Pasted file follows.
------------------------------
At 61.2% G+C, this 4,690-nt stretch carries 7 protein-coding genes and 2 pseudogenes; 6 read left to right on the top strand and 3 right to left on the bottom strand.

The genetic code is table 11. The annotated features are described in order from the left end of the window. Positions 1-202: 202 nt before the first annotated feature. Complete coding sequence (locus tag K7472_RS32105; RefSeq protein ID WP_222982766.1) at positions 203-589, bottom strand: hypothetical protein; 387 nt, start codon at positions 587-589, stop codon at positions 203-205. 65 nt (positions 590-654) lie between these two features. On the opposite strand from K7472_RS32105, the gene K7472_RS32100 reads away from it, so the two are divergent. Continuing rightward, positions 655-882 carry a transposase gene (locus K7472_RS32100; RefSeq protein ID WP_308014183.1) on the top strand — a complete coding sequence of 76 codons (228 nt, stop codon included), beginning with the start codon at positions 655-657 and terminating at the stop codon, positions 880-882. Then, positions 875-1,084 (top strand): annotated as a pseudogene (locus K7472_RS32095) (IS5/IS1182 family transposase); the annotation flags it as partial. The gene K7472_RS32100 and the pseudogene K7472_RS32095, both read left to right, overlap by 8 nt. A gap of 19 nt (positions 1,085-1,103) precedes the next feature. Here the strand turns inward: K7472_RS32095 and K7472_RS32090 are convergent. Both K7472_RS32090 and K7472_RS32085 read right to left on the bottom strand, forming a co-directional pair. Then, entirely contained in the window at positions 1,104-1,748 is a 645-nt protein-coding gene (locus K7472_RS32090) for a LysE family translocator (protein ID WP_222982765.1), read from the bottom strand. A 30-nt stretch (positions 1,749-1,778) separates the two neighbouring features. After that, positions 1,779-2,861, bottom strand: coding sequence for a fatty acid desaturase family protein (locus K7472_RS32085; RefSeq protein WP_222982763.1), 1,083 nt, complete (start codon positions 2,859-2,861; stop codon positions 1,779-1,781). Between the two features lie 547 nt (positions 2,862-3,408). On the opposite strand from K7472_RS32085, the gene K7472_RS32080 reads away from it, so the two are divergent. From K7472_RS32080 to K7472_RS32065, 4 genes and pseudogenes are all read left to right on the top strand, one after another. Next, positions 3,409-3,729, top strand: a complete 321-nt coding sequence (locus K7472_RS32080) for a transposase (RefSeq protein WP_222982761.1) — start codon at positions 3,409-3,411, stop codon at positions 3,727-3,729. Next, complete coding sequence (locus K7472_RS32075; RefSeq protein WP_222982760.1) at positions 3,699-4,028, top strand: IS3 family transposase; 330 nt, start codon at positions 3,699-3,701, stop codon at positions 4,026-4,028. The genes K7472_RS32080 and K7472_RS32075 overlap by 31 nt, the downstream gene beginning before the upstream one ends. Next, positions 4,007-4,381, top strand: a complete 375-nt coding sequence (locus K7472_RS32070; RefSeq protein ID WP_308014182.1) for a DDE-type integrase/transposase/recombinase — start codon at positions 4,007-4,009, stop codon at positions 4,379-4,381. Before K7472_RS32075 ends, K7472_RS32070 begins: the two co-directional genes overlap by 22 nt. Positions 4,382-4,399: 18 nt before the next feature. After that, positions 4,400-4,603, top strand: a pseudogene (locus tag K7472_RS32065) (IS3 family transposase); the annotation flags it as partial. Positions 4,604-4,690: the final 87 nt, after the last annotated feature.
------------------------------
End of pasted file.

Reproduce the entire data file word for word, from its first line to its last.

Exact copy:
At 61.2% G+C, this 4,690-nt stretch carries 7 protein-coding genes and 2 pseudogenes; 6 read left to right on the top strand and 3 right to left on the bottom strand.

The genetic code is table 11. The annotated features are described in order from the left end of the window. Positions 1-202: 202 nt before the first annotated feature. Complete coding sequence (locus tag K7472_RS32105; RefSeq protein ID WP_222982766.1) at positions 203-589, bottom strand: hypothetical protein; 387 nt, start codon at positions 587-589, stop codon at positions 203-205. 65 nt (positions 590-654) lie between these two features. On the opposite strand from K7472_RS32105, the gene K7472_RS32100 reads away from it, so the two are divergent. Continuing rightward, positions 655-882 carry a transposase gene (locus K7472_RS32100; RefSeq protein ID WP_308014183.1) on the top strand — a complete coding sequence of 76 codons (228 nt, stop codon included), beginning with the start codon at positions 655-657 and terminating at the stop codon, positions 880-882. Then, positions 875-1,084 (top strand): annotated as a pseudogene (locus K7472_RS32095) (IS5/IS1182 family transposase); the annotation flags it as partial. The gene K7472_RS32100 and the pseudogene K7472_RS32095, both read left to right, overlap by 8 nt. A gap of 19 nt (positions 1,085-1,103) precedes the next feature. Here the strand turns inward: K7472_RS32095 and K7472_RS32090 are convergent. Both K7472_RS32090 and K7472_RS32085 read right to left on the bottom strand, forming a co-directional pair. Then, entirely contained in the window at positions 1,104-1,748 is a 645-nt protein-coding gene (locus K7472_RS32090) for a LysE family translocator (protein ID WP_222982765.1), read from the bottom strand. A 30-nt stretch (positions 1,749-1,778) separates the two neighbouring features. After that, positions 1,779-2,861, bottom strand: coding sequence for a fatty acid desaturase family protein (locus K7472_RS32085; RefSeq protein WP_222982763.1), 1,083 nt, complete (start codon positions 2,859-2,861; stop codon positions 1,779-1,781). Between the two features lie 547 nt (positions 2,862-3,408). On the opposite strand from K7472_RS32085, the gene K7472_RS32080 reads away from it, so the two are divergent. From K7472_RS32080 to K7472_RS32065, 4 genes and pseudogenes are all read left to right on the top strand, one after another. Next, positions 3,409-3,729, top strand: a complete 321-nt coding sequence (locus K7472_RS32080) for a transposase (RefSeq protein WP_222982761.1) — start codon at positions 3,409-3,411, stop codon at positions 3,727-3,729. Next, complete coding sequence (locus K7472_RS32075; RefSeq protein WP_222982760.1) at positions 3,699-4,028, top strand: IS3 family transposase; 330 nt, start codon at positions 3,699-3,701, stop codon at positions 4,026-4,028. The genes K7472_RS32080 and K7472_RS32075 overlap by 31 nt, the downstream gene beginning before the upstream one ends. Next, positions 4,007-4,381, top strand: a complete 375-nt coding sequence (locus K7472_RS32070; RefSeq protein ID WP_308014182.1) for a DDE-type integrase/transposase/recombinase — start codon at positions 4,007-4,009, stop codon at positions 4,379-4,381. Before K7472_RS32075 ends, K7472_RS32070 begins: the two co-directional genes overlap by 22 nt. Positions 4,382-4,399: 18 nt before the next feature. After that, positions 4,400-4,603, top strand: a pseudogene (locus tag K7472_RS32065) (IS3 family transposase); the annotation flags it as partial. Positions 4,604-4,690: the final 87 nt, after the last annotated feature.